Co-defendant blames Vick for dogfights

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RICHMOND — One of Michael Vick’s co-defendants pleaded guilty yesterday to federal dogfighting conspiracy charges and agreed to fully cooperate with the government in its prosecution of the Atlanta Falcons quarterback and two other men.

Tony Taylor, 34, who will be sentenced Dec. 14, said he was not promised any specific sentence in return for his cooperation.

Vick has pleaded not guilty to charges of sponsoring a dogfighting operation.

His co-defendant, Taylor, faces a maximum of five years in prison and a $250,000 fine, but federal sentencing guidelines likely will call for less. The guideline range will be determined by the court’s probation office, and U.S. District Judge Henry E. Hudson can depart from that range if he finds aggravating or mitigating circumstances.

“You’re pleading guilty and taking your chances, right?” Judge Hudson asked Taylor.

Taylor responded, “Yes.”

Taylor had the same answer when Judge Hudson asked: “You have agreed to cooperate fully with the United States, is that right?”

Taylor, of Hampton, Va., entered his plea to conspiracy to travel in interstate commerce in aid of unlawful activities and conspiring to sponsor a dog in an animal-fighting venture.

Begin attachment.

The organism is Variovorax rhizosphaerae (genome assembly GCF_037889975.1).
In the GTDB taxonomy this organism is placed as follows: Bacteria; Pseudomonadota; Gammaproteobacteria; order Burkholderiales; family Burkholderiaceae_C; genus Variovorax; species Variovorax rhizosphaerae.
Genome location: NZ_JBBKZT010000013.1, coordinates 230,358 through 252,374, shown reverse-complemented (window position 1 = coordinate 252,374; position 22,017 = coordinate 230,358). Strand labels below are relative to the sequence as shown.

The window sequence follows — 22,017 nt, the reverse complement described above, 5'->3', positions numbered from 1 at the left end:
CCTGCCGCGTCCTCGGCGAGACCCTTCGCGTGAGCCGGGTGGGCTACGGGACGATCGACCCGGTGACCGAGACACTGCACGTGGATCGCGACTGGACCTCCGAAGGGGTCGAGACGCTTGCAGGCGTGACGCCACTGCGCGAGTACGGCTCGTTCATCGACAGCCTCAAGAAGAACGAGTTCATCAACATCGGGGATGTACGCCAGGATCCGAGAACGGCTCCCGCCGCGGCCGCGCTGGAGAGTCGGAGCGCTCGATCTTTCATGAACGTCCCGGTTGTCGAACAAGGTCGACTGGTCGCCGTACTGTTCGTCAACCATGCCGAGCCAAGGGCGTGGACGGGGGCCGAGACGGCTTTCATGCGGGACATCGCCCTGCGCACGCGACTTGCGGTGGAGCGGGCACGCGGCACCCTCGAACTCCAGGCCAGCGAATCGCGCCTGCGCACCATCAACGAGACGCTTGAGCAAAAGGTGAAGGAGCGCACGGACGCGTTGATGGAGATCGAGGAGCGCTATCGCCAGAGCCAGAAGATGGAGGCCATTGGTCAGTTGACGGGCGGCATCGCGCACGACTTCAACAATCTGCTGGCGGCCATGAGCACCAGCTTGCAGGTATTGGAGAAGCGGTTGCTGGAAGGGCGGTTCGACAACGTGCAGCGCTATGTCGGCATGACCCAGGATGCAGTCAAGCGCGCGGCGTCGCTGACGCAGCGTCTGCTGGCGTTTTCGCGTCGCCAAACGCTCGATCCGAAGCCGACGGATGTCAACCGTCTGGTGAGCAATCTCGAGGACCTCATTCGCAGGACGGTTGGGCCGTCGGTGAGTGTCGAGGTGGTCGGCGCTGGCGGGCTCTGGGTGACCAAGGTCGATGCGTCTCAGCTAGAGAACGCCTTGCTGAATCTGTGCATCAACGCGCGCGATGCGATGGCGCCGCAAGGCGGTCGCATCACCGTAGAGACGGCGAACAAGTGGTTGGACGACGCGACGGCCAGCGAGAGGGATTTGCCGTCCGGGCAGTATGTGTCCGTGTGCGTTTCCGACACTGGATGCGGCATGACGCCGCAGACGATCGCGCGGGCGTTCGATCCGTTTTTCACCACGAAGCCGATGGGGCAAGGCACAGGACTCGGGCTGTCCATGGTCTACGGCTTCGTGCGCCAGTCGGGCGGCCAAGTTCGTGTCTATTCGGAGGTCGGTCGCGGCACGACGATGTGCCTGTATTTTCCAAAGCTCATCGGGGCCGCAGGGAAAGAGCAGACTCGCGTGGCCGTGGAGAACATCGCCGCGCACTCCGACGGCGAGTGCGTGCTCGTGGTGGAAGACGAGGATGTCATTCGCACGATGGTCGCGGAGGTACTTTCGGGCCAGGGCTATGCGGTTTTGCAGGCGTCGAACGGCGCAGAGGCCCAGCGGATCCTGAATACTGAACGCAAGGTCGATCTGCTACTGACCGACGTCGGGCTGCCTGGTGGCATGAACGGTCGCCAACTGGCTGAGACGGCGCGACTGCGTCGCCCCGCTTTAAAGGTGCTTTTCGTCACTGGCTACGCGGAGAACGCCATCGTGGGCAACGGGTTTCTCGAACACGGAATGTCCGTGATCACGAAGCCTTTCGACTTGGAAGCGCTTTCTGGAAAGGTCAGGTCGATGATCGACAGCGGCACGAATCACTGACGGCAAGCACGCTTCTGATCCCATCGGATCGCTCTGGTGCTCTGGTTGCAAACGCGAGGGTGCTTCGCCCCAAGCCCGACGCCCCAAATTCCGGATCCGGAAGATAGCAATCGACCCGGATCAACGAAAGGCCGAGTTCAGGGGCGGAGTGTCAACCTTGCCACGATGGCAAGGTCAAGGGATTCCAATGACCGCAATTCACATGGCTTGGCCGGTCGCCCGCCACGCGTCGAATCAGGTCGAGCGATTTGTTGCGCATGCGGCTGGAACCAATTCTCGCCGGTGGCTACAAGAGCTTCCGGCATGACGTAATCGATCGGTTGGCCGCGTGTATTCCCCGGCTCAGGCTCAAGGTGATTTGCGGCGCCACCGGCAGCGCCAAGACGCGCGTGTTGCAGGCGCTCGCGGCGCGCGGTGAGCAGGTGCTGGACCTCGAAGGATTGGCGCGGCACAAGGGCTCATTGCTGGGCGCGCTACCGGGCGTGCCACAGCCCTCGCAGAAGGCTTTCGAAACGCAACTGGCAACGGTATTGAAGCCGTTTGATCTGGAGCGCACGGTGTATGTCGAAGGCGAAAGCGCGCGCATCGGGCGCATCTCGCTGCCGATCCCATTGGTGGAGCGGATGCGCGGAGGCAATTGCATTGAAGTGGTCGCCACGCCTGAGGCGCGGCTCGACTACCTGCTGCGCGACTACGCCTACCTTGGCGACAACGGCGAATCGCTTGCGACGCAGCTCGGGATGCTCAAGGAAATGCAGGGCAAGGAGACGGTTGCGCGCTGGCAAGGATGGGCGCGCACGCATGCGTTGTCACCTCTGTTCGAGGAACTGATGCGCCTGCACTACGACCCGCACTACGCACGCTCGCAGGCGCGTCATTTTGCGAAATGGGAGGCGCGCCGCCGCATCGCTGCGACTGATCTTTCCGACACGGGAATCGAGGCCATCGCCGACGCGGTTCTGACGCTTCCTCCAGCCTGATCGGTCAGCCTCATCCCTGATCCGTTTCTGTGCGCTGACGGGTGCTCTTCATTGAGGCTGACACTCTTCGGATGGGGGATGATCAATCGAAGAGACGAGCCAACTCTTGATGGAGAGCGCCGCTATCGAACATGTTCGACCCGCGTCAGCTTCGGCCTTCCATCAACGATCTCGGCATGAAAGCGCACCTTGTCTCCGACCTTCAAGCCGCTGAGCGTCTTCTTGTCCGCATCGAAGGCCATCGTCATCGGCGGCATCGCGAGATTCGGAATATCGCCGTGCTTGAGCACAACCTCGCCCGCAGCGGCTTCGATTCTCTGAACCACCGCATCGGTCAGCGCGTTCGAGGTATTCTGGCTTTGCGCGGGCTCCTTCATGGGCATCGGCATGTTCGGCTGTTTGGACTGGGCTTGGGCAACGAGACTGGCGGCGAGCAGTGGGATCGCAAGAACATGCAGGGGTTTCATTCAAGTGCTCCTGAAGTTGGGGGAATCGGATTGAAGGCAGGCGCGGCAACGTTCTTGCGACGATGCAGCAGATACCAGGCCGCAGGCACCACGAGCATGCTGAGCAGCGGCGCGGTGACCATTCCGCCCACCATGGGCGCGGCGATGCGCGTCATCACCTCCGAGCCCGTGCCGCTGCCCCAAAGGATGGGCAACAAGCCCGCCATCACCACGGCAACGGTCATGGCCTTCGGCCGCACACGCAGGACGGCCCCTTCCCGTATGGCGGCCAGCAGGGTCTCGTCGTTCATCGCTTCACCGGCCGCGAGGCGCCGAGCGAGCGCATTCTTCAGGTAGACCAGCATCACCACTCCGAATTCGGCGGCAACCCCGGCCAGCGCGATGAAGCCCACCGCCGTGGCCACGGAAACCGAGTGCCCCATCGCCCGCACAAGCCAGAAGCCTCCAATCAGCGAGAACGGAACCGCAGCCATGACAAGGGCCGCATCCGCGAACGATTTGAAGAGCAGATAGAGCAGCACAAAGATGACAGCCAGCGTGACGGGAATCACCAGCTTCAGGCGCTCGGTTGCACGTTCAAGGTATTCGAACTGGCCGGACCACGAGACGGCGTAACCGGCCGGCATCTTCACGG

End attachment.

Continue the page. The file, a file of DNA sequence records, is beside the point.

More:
Vick and two other co-defendants pleaded not guilty last week to the same charges.

The written plea agreement requires Taylor to “testify truthfully and completely at any grand juries, trials or other proceedings.” It says any truthful information provided by Taylor cannot form the basis of a stiffer sentence or additional charges.

Prosecutors have said a superseding indictment will be issued next month, which could mean more charges against Vick and the remaining co-defendants.

Taylor and his attorney, Stephen A. Hudgins of Newport News, Va., refused to answer reporters’ questions as they left the federal courthouse after the 15-minute hearing.

In Atlanta yesterday, NAACP leaders urged public restraint in judging Vick before he has his day in court.

R.L. White, president of the Atlanta chapter of the National Association for the Advancement of Colored People, said he has been vilified by animal rights groups, talk radio and the press and has been prematurely punished by his team and corporate sponsors.

“If Mr. Vick is guilty, he should pay for his crime. But to treat him as he is being treated now is also a crime,” Mr. White said at a press conference. “Be restrained in your premature judgment until the legal process is completed.”

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